This model is preferable because charges for each transaction (interchange and processing) are laid out and your statement provides a highly detailed cost breakdown of payment processing.
This pricing structure allows a business owner to easily compare costs between payment processors.
One drawback might be that this level of detail is more than a business owner would like and could make analyzing a bill difficult.
This type of pricing structure applies a flat rate to every transaction, as the name suggests, with a small charge per transaction, usually less than a dollar.
One benefit of using this model is that it is very easy to understand and the cost of payment processing becomes very easy for a business owner to predict.
A disadvantage is that interchange fees can vary based on the types of transactions. If a transaction would have qualified for a lower interchange rate, the savings to your business will not be available.
This pricing method calculates costs based on the type of transaction.
There are typically three designations:
These designations are established using multiple criteria according to each payment processor’s standards. Some relate to how the card was processed. Was it physically swiped or keyed in?
These factors relate to the relative risk indicated to the processor of that transaction.
All transactions are then assigned a tier with the rate for processing being reflective of that assignment.
Qualified is the lowest cost tier. Transactions are downgraded from qualified. This flexibility may offer some cost savings and will result in straightforward billing statements.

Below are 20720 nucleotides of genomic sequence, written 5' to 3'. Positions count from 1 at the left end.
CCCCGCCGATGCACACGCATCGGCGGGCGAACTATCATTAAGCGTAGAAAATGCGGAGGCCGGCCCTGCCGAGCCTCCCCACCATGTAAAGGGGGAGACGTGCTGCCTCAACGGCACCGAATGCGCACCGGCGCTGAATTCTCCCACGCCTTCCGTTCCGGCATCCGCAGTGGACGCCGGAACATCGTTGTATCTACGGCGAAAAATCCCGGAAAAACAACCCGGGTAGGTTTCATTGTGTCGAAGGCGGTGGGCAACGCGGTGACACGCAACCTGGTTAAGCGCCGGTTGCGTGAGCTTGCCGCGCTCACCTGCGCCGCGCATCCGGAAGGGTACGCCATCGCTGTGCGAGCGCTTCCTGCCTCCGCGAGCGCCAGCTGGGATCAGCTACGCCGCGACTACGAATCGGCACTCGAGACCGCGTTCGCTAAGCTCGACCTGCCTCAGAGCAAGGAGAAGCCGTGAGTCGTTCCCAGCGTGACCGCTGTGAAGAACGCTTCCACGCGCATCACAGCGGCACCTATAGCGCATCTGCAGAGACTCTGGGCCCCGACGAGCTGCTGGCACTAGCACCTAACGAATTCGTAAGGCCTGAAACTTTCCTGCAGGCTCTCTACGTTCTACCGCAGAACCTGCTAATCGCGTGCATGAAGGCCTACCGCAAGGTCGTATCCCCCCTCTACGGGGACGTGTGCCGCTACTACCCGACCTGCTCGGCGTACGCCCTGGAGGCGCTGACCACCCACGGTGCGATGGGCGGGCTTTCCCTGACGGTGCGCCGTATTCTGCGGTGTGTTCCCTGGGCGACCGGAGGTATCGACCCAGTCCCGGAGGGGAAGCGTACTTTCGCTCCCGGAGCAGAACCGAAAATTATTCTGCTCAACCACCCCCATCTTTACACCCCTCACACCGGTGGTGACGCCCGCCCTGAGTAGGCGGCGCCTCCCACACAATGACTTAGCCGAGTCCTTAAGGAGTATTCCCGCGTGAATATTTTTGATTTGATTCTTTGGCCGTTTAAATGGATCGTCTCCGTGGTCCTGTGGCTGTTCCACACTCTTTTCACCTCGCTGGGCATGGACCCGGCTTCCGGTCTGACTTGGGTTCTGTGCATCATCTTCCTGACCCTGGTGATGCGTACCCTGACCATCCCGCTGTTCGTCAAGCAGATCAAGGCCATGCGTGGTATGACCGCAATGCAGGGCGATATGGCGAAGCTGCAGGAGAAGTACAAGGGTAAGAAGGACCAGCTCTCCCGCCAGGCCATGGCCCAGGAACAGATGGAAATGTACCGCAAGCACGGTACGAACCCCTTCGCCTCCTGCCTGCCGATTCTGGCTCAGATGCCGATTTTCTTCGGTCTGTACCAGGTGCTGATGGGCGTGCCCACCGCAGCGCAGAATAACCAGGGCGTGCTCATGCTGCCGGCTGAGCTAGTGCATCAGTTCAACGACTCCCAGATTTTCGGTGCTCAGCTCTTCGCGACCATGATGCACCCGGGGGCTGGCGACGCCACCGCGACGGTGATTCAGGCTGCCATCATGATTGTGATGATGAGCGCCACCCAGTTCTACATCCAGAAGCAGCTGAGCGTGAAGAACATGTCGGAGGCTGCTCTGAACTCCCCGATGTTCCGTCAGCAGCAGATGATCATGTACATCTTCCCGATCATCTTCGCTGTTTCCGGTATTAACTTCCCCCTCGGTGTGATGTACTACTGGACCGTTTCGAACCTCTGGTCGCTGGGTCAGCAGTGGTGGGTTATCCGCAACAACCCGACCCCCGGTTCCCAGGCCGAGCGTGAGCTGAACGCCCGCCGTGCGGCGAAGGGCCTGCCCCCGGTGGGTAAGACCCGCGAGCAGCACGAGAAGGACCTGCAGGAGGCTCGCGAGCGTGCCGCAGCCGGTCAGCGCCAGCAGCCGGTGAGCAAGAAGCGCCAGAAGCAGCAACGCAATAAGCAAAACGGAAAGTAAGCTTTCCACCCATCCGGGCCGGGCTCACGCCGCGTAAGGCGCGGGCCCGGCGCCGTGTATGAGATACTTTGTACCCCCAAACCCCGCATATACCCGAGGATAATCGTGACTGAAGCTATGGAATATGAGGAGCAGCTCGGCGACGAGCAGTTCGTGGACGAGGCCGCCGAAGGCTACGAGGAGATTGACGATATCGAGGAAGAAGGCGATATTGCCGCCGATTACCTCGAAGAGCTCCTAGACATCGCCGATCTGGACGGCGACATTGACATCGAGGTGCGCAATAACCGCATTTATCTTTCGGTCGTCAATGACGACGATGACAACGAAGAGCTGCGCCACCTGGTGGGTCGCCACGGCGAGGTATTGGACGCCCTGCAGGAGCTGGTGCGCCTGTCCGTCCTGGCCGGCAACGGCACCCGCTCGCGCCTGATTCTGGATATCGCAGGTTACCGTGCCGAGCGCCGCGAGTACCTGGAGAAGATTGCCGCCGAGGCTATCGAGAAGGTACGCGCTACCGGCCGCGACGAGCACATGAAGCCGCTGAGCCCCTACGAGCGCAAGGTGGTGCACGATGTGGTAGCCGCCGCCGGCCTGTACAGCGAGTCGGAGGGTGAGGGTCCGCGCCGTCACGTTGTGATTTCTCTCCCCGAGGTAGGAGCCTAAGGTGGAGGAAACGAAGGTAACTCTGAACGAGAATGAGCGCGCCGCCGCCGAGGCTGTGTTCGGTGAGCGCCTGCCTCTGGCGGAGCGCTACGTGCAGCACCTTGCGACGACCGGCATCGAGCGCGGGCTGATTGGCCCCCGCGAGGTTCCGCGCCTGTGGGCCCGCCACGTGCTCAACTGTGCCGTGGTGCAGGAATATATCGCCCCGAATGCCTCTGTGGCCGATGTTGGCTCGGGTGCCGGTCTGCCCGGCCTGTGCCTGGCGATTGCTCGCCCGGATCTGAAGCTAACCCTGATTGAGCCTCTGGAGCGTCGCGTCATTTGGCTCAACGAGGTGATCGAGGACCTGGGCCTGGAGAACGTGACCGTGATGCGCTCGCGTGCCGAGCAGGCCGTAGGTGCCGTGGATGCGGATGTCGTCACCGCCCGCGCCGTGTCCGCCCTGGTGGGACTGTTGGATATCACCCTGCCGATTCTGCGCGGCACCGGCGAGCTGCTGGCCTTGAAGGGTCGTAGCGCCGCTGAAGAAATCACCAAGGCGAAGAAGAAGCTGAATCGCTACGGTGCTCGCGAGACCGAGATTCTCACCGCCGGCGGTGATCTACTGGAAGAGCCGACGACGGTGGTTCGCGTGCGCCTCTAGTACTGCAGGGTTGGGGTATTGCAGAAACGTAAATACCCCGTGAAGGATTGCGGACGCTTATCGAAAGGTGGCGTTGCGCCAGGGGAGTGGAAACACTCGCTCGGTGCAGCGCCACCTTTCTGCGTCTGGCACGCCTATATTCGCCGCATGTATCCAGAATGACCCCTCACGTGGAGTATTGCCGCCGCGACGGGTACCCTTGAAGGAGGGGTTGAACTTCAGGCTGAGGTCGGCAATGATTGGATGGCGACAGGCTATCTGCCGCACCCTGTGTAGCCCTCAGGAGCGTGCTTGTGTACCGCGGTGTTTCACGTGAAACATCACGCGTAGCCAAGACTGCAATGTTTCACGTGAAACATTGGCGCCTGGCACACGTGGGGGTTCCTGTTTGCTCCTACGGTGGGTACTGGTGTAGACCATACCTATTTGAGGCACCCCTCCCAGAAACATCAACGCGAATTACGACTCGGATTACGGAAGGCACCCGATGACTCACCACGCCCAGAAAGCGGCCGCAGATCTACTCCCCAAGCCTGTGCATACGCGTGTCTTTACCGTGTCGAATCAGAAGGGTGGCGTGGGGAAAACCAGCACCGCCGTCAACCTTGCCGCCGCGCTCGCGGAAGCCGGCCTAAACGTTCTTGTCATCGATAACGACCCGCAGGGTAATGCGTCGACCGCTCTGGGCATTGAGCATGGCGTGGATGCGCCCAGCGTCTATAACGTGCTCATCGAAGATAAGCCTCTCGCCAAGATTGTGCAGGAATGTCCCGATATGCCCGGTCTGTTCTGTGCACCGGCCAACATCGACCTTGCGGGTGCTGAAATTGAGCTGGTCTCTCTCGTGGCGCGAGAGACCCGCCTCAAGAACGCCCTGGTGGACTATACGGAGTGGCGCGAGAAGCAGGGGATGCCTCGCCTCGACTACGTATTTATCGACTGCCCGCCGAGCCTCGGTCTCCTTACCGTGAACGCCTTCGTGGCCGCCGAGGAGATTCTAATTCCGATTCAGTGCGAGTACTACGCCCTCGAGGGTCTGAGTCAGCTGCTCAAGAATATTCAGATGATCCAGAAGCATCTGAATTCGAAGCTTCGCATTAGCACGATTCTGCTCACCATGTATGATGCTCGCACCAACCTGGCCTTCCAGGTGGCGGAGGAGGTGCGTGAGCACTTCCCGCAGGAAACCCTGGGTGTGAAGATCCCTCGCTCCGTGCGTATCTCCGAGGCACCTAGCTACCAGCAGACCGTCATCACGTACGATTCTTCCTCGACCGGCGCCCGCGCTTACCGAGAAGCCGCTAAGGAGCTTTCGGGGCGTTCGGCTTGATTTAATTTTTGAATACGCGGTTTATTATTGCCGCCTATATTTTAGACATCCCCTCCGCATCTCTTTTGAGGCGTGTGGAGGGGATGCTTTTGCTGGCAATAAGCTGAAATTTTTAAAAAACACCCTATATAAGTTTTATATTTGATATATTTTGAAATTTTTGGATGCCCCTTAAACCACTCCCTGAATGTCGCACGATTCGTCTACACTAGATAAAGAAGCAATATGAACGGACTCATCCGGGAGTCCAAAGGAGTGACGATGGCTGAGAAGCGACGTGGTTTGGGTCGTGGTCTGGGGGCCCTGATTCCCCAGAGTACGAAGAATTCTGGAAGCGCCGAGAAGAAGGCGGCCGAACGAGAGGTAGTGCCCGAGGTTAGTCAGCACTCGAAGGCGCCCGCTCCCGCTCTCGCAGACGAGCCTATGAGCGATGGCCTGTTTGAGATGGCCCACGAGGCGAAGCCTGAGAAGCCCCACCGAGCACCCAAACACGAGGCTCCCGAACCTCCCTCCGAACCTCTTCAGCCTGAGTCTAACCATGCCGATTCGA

The true cost of processing is obscured, however, as the business owner will not be able to distinguish interchange fees from the processor fees.
Please bear in mind, these pricing models are some of the most common, but other models are available. Be sure to understand what fees and rates your transactions will be subject to.
Beyond payment processing, some processors offer software that complements your practice and allows you to operate more smoothly.
Since oftentimes dental bills are large, your customers may want to make payments in installments. Having a payment processor that can set up recurring billing will allow you to collect on outstanding bills at a greater rate of success.
If you do not collect all payments at the time of service, having a system that will automatically send payment reminders will save your staff valuable time and result in more revenue for your practice.
If you have an existing practice management system, most payment processing software will have the ability to integrate so patient charts are updated in real-time when payments come in.
If the payment processor is not able to integrate with your current system, they may be able to offer to migrate your practice data to compatible software.
Likewise, if you do not have an existing system at all, some processors can offer specialized dental industry-specific software that allows you to manage your practice as well as process payments.
Most processors can offer demos of any software that they use so you can test it out before you move forward.
This hands-on approach is recommended so you can see how the systems operate in real-time. This will give you the best idea of what to expect in practice.
Beyond these key features of a dental payment processor, you may want to consider some additional factors.
If you have a large practice or an office that processes large sums annually, you may qualify for a volume discount. This means that once your business exceeds a certain volume, you would receive a discount on the rate of processing.
Ask your payment processor if they offer any discounts and what the requirements are to qualify.
Some processors also may suggest solutions to reduce risk and rates by splitting up your processing account into multiple, smaller merchant accounts. This is a method called load balancing.